As might be expected this new John Williams
score is heavily accented towards Far Eastern musical forms, colour and
rhythms. Once again Williams’ consummate craftsmanship makes for a rewarding
listening experience, the music transcending the film. The usual Far Eastern
forms are imaginatively extended, harmonies and orchestrations enriched,
rhythms sharpened. Again he uses the artistry of Yo-Yo Ma and Itzhak Perlman
(employed, notably, in Seven Years in Tibet and Schindler’s List
respectively) to point up the emotions and atmosphere of this score.
The music has an appealing grace and
beauty, and poignancy. Enchanting is the serene nocturnal music that is
‘Chiyo’s Prayer’. Quiet dignity and dedication to tradition is beautifully
implicit in ‘Becoming a Geisha’. ‘Destiny’s Path’ is another lovely track with
a minimalist feel, lifted by beautifully subtle modulations imagine, perhaps,
ripples across the face of the moon. This beauty spills over into ‘A new name…a
new life’ until its soft wind chimes are suddenly darkened. Besides the prevailing
ethnicity there is conventional European music for ‘The Chairman’s Waltz’
(spilling over into other tracks like, ‘The Garden Meeting’) that has a richly
romantic violin solo.
For a darker more menacing atmosphere, far
eastern pipes*, heavy bass rolls and agitatedly plucked harp chords are used,
as in Empire of the Sun, creating tension and menace culminating in ‘The
Fire Scene and the Coming of War’ – the most substantial track on the album..
This explosive track includes a female solo voice and anguished ethnic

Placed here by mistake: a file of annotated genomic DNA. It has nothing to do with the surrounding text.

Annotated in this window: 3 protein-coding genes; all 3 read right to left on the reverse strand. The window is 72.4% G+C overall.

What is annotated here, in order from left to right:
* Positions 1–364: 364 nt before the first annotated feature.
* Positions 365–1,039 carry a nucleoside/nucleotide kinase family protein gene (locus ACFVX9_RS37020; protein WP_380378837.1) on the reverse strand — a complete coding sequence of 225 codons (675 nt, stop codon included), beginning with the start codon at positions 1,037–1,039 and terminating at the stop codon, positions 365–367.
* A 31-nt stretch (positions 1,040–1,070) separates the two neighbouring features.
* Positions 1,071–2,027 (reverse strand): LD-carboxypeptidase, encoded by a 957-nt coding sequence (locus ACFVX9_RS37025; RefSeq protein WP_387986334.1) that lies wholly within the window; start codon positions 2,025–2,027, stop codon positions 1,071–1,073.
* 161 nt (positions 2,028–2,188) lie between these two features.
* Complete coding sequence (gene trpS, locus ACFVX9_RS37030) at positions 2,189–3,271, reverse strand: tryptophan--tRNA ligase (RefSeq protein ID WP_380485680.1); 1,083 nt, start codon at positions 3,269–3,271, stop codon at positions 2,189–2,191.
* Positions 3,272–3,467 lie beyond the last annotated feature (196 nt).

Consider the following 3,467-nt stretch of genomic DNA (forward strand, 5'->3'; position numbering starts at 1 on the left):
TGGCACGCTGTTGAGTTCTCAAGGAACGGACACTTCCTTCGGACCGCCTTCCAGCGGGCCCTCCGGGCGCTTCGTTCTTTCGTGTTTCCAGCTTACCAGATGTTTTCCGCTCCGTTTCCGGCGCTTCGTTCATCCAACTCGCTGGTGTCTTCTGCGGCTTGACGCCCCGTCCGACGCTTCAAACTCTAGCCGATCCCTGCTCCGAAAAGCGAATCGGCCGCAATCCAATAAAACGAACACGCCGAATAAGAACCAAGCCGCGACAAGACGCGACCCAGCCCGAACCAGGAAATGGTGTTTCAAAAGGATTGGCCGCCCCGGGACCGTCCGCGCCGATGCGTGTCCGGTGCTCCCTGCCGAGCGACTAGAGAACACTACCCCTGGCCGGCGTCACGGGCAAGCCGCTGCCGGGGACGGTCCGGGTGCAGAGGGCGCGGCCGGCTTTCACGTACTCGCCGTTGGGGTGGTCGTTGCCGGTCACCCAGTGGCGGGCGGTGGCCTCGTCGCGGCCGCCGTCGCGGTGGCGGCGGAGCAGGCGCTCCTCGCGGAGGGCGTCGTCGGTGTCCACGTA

material, all excerpts from Ogi No Mato (The Folding Fan as a Target)
* Used as solo in ‘Dr Crabb’s Prize’
John Williams delivers another enchantment
Michael McLennan adds:-
A great man once said that Beethoven’s 5th Symphony was based on four notes, but all the world could not offer a musician who could have done more with such a humble foundation than Ludwig van. These
words come to mind on hearing how Williams develops his modest theme for Zhang Ziyi’s character over the course of this fine album from Sony Classical. The theme is a haunting melody for cello and shakuhatchi in ‘Sayuri’s Theme’, a
voice in the strings in ‘Journey to the Hanamachi’, a myriad of contrapuntal dervishes in ‘Becoming a Geisha’, and finally the climax of a cello concerto – an epiphanic cue for cello, oboe, horn and string orchestra and one of the
finest tracks this year - ‘Confluence’. Yo Yo Ma and Williams achieve a powerful fusion of timbre and character that always heightens the role of music in character development – see Hilary Hahn and James Newton Howard in The
Village, Joshua Bell and Nigel Hess in Ladies in Lavender or Anton Karas in The Third Man.
And Sayuri’s Theme is just the beginning. Itzhak Perlman lends his craft to voice the romantic figure of The Chairman, the European waltz adopted by Williams capturing that character’s awkward
middle-ground between foreign interests and local powerbroker’s in Japan. ‘Going to School’ turns cliché on its head with deft reworking of David Byrne’s main title from Bertolucci’s The Last Emperor. ‘Brush on Silk’ highlights
virtuoso solo writing for taiko, shakuhatchi and the plucked koto in a frenetic rhythm. ‘Chiyo’s Prayer’ plays with these elements again, but in a manner much closer to Williams’ typical style. Cascades of harps lift the dreamlike ‘Destiny’s Path’. Rimsky-Korsakov-like orientalism is hinted at with the
sinuous oboe-line in ‘As the Water…’, and the final cello duet of ‘A Dream Discarded’ between Yo Yo Ma and Steve Erdody (whose playing graces Williams’ Munich score as well) deconstructs a number of themes to their beautiful
Williams remains the finest living composer of his generation and all following. May his extraordinary voice grace film scores for as long as he is inspired to do so.